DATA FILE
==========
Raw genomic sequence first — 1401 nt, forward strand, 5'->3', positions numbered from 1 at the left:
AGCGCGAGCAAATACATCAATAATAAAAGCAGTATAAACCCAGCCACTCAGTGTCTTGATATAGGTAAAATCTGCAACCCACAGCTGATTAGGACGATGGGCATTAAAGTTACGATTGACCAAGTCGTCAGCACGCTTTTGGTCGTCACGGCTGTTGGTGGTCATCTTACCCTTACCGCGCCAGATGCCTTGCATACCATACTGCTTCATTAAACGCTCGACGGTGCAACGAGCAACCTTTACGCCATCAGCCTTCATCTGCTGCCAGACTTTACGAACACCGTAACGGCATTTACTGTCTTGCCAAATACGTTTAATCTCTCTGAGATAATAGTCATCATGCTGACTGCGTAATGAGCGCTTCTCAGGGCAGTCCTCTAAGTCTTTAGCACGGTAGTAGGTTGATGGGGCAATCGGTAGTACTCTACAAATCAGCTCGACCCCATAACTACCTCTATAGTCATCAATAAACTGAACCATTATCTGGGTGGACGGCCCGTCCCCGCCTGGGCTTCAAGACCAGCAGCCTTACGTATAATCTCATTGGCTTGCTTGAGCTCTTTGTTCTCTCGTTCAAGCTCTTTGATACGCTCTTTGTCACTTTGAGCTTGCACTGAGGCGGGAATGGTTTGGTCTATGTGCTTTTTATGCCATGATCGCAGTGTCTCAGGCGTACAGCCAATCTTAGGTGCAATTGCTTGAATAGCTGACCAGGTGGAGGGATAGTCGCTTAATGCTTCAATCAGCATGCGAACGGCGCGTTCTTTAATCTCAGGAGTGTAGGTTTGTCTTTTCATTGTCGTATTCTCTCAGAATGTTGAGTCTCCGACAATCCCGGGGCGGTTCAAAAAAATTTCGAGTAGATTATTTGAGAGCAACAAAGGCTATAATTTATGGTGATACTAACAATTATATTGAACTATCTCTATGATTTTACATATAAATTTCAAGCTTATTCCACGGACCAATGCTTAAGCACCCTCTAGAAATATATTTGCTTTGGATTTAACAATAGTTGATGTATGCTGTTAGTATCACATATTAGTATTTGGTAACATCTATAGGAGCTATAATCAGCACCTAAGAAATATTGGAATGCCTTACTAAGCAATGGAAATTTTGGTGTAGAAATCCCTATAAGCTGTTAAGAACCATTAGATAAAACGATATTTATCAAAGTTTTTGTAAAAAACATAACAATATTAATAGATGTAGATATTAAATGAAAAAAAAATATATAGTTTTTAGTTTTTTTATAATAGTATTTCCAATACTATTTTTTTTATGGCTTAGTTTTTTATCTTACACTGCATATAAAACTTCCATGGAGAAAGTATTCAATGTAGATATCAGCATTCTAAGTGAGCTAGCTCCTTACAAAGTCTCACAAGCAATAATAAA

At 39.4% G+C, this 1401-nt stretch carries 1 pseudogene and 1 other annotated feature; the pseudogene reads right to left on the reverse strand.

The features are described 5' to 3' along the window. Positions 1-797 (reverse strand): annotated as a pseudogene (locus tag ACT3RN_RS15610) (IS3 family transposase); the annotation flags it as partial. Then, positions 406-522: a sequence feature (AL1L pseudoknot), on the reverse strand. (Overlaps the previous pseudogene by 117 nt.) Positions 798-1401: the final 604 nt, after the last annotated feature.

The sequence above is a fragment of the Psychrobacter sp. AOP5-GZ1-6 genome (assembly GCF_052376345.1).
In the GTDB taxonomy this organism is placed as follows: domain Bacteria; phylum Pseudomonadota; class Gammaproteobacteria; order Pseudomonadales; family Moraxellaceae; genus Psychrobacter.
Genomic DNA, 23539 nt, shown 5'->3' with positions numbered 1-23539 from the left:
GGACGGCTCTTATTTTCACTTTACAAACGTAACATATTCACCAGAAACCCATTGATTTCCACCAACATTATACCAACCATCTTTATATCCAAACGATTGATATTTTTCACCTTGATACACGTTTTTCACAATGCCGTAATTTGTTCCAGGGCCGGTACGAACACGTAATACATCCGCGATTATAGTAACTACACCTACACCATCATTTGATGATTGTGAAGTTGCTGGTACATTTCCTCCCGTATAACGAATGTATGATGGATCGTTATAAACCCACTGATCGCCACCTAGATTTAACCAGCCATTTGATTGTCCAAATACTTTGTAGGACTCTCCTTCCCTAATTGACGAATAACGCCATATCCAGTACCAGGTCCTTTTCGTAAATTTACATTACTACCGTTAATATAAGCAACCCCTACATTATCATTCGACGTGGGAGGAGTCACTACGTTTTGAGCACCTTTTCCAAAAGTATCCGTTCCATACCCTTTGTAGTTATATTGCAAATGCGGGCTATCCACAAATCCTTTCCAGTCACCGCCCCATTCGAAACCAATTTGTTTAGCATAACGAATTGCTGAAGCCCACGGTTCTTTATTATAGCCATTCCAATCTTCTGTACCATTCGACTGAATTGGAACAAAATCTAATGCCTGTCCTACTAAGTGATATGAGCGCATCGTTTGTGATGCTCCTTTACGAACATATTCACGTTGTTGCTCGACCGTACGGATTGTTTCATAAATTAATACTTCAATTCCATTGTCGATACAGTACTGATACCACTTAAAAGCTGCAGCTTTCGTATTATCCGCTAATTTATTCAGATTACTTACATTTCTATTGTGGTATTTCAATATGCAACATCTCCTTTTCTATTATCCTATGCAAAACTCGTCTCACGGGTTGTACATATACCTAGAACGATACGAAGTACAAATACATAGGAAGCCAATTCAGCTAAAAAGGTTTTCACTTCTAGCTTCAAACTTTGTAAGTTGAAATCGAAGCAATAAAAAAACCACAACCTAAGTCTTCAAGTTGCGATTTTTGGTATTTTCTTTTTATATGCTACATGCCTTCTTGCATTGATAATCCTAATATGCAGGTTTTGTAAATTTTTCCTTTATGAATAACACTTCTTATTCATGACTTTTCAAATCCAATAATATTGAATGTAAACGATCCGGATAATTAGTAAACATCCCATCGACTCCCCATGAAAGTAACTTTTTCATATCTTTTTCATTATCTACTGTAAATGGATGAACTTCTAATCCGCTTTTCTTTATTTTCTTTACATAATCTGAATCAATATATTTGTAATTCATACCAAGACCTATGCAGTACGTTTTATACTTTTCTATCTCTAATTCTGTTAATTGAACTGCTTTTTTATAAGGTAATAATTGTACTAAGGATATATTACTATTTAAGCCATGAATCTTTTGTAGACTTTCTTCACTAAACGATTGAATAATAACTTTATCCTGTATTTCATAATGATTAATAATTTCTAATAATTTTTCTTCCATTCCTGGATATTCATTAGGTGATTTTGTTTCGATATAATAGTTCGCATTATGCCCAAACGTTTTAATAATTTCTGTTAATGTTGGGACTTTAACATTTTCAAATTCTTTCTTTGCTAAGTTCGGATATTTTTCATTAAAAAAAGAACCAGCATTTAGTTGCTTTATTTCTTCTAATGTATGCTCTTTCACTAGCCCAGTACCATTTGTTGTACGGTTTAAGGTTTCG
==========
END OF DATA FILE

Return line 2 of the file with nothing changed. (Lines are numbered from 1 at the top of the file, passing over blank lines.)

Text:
AGCGCGAGCAAATACATCAATAATAAAAGCAGTATAAACCCAGCCACTCAGTGTCTTGATATAGGTAAAATCTGCAACCCACAGCTGATTAGGACGATGGGCATTAAAGTTACGATTGACCAAGTCGTCAGCACGCTTTTGGTCGTCACGGCTGTTGGTGGTCATCTTACCCTTACCGCGCCAGATGCCTTGCATACCATACTGCTTCATTAAACGCTCGACGGTGCAACGAGCAACCTTTACGCCATCAGCCTTCATCTGCTGCCAGACTTTACGAACACCGTAACGGCATTTACTGTCTTGCCAAATACGTTTAATCTCTCTGAGATAATAGTCATCATGCTGACTGCGTAATGAGCGCTTCTCAGGGCAGTCCTCTAAGTCTTTAGCACGGTAGTAGGTTGATGGGGCAATCGGTAGTACTCTACAAATCAGCTCGACCCCATAACTACCTCTATAGTCATCAATAAACTGAACCATTATCTGGGTGGACGGCCCGTCCCCGCCTGGGCTTCAAGACCAGCAGCCTTACGTATAATCTCATTGGCTTGCTTGAGCTCTTTGTTCTCTCGTTCAAGCTCTTTGATACGCTCTTTGTCACTTTGAGCTTGCACTGAGGCGGGAATGGTTTGGTCTATGTGCTTTTTATGCCATGATCGCAGTGTCTCAGGCGTACAGCCAATCTTAGGTGCAATTGCTTGAATAGCTGACCAGGTGGAGGGATAGTCGCTTAATGCTTCAATCAGCATGCGAACGGCGCGTTCTTTAATCTCAGGAGTGTAGGTTTGTCTTTTCATTGTCGTATTCTCTCAGAATGTTGAGTCTCCGACAATCCCGGGGCGGTTCAAAAAAATTTCGAGTAGATTATTTGAGAGCAACAAAGGCTATAATTTATGGTGATACTAACAATTATATTGAACTATCTCTATGATTTTACATATAAATTTCAAGCTTATTCCACGGACCAATGCTTAAGCACCCTCTAGAAATATATTTGCTTTGGATTTAACAATAGTTGATGTATGCTGTTAGTATCACATATTAGTATTTGGTAACATCTATAGGAGCTATAATCAGCACCTAAGAAATATTGGAATGCCTTACTAAGCAATGGAAATTTTGGTGTAGAAATCCCTATAAGCTGTTAAGAACCATTAGATAAAACGATATTTATCAAAGTTTTTGTAAAAAACATAACAATATTAATAGATGTAGATATTAAATGAAAAAAAAATATATAGTTTTTAGTTTTTTTATAATAGTATTTCCAATACTATTTTTTTTATGGCTTAGTTTTTTATCTTACACTGCATATAAAACTTCCATGGAGAAAGTATTCAATGTAGATATCAGCATTCTAAGTGAGCTAGCTCCTTACAAAGTCTCACAAGCAATAATAAA